Alzheimer's disease (AD) is the most common neurodegenerative disorder, afflicting 5 million people in the U.S. alone. This U grant application will support studies leading to the filing of an Investigational New Drug (IND) application to the FDA for Brain-Derived Neurotrophic Factor (BDNF) gene delivery in AD. We have completed proof-of-concept studies in mice, rats and non-human primates, demonstrating that BDNF prevents entorhinal cortical neuronal cell loss, enhances synaptic markers, reverses molecular and biochemical features associated with AD, and improves learning and memory. These effects extend into the hippocampus, thereby treating key memory circuitry of the brain. Importantly, this approach provides a much-needed alternative to amyloid-modifying therapeutics currently under development, providing future possibilities for combined therapies if both prove to be partly effective. We propose gene delivery of BDNF because of the need to administer this protein directly into the brain and sustain its delivery over time. In the proposed work plan, we will manufacture adeno-associated virus serotype 2 (AAV2) vectors expressing human BDNF at a GMP facility, then use this clinical-grade material to perform IND-enabling studies in two species (rat and primates). In addition, we will generate expertise in accurately targeting and delivering AAV2-BDNF to the primate entorhinal cortex using real-time, MR-guided imaging. The following aims will be performed:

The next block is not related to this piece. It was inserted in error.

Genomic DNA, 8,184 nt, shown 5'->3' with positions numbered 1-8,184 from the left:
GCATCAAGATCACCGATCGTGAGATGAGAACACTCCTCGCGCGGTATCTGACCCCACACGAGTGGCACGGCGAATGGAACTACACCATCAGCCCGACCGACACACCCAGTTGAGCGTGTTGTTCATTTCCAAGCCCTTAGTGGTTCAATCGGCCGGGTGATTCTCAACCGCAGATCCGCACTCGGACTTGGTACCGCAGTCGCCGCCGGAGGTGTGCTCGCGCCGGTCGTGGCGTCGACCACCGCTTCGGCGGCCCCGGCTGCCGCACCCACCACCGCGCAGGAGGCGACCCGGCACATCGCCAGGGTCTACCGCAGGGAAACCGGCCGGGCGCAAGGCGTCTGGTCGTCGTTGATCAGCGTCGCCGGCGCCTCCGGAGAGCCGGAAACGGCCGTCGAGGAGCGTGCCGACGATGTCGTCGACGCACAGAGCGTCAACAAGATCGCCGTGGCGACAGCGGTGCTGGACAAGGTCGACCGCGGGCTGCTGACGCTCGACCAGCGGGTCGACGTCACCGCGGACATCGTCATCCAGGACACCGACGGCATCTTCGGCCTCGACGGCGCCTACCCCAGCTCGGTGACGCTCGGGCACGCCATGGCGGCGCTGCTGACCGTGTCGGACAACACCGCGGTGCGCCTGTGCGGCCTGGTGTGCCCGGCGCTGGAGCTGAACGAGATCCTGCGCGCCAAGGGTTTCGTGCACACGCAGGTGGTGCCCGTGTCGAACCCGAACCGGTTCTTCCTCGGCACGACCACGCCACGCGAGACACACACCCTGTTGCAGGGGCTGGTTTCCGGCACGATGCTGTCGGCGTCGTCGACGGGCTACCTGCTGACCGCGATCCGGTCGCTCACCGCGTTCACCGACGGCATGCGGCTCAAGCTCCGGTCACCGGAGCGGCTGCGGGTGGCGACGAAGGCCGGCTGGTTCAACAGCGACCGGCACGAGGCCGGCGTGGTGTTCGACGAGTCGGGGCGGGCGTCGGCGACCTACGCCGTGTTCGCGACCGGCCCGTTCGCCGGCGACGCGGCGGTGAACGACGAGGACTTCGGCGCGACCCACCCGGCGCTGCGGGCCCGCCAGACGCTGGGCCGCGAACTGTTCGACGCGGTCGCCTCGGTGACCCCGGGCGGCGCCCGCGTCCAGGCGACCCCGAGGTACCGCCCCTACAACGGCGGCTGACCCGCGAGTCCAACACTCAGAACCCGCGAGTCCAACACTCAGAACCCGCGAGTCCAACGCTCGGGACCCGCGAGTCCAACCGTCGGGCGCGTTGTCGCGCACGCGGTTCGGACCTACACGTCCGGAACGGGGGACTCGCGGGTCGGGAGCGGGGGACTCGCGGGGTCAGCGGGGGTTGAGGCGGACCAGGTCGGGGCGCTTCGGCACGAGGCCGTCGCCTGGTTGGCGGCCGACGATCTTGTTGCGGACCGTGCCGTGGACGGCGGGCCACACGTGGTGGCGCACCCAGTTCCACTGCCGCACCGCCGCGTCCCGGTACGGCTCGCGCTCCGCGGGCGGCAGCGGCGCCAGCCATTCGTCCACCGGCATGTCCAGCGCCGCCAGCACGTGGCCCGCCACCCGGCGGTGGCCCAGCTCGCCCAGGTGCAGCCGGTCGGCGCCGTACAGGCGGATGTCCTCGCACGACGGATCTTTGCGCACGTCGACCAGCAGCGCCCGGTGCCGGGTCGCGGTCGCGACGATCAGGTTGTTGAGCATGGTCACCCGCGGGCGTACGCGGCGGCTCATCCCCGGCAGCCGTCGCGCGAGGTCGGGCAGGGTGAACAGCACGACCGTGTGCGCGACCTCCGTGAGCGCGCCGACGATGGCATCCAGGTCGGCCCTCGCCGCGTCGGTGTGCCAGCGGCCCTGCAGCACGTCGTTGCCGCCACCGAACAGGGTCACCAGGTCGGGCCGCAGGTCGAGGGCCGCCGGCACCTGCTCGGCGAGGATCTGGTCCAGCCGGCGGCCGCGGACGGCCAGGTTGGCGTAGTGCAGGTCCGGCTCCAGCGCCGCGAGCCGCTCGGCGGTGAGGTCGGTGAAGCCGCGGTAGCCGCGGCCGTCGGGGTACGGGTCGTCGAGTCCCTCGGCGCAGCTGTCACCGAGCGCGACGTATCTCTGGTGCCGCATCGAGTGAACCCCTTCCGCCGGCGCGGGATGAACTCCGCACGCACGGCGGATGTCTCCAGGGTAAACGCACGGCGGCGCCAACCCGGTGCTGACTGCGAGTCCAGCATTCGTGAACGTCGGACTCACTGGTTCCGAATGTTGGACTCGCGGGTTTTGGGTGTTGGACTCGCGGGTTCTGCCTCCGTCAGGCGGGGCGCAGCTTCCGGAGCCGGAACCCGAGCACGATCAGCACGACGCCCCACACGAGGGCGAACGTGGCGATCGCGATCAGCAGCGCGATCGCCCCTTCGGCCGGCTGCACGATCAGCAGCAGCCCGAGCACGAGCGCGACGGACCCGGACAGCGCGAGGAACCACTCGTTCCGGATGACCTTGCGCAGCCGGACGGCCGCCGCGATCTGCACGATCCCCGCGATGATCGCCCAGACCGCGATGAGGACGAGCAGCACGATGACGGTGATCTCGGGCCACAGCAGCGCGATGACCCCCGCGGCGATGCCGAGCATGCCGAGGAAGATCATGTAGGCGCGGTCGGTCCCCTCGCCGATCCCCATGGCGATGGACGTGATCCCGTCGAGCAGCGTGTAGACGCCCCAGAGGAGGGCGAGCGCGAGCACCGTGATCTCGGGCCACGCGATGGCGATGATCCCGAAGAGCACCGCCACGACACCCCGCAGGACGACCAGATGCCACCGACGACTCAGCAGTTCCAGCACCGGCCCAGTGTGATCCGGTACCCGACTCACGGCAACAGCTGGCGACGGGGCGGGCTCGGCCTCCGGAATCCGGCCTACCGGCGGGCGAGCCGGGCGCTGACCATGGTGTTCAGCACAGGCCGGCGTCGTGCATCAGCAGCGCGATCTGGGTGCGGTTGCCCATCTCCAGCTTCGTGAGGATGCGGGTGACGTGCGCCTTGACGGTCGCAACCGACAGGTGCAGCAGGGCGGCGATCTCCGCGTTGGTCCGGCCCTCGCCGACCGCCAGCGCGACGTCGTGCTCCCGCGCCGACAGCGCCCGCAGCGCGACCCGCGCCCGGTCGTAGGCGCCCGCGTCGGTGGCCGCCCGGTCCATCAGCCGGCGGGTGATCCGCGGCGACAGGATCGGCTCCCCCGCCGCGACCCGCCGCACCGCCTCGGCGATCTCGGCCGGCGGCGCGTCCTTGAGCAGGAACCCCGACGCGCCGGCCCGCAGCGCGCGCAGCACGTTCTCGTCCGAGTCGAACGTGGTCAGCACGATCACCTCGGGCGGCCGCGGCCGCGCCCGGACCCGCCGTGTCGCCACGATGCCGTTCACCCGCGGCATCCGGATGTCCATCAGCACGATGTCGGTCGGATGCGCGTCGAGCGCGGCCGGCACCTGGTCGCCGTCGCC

Aim 1 : Produce AAV2-BDNF for IND-enabling safety/toxicity/dosing studies.
Aim 2 : Optimize AAV2-BDNF gene delivery to the entorhinal cortex in non-human primates using convection-enhanced delivery and real-time MR guidance.
Aim 3 : Safety/toxicity/dosing/biodistribution studies in rodents and non-human primates.
Aim 4 : Draft and Submit an IND Application. Relevance: Successful completion of this work will lead to clinical translation of a new approach to prevent cell loss and stimulate neural function in a common, severe and disabling neurodegenerative disorder.
Alzheimer's disease is the most common neurodegenerative disease, afflicting over 5 million people in the United States, and costs of treatment exceed $170 billion annually: accordingly, new and effective therapies are needed to slow this disorder and improve cognitive function. Studies have shown that the nervous system growth factor Brain-Derived Neurotrophic Factor (BDNF) can prevent neuronal death and stimulate function. Work proposed in this study will perform dosing and safety studies that, if successful, will lead to the filing of an application to test BDNF gene delivery in patients with Alzheimer's disease. DISCLAIMER: Please note that the following critiques were prepared by the reviewers prior to the Study Section meeting and are provided in an essentially unedited form. While there is opportunity for the reviewers to update or revise their written evaluation, based upon the group's discussion, there is no guarantee that individual critiques have been updated subsequent to the discussion at the meeting. Therefore, the critiques may not fully reflect the final opinions of the individual reviewers at the close of group discussion or the final majority opinion of the group. Thus, the Resume and Summary of Discussion is the final word on what the reviewers actually considered critical at the meeting.
|Biane, Jeremy S; Takashima, Yoshio; Scanziani, Massimo et al. (2016) Thalamocortical Projections onto Behaviorally Relevant Neurons Exhibit Plasticity during Adult Motor Learning. Neuron 89:1173-1179|
|Tuszynski, Mark H; Yang, Jennifer H; Barba, David et al. (2015) Nerve Growth Factor Gene Therapy: Activation of Neuronal Responses in Alzheimer Disease. JAMA Neurol 72:1139-47|
|Nagahara, Alan H; Mateling, Michael; Kovacs, Imre et al. (2013) Early BDNF treatment ameliorates cell loss in the entorhinal cortex of APP transgenic mice. J Neurosci 33:15596-602|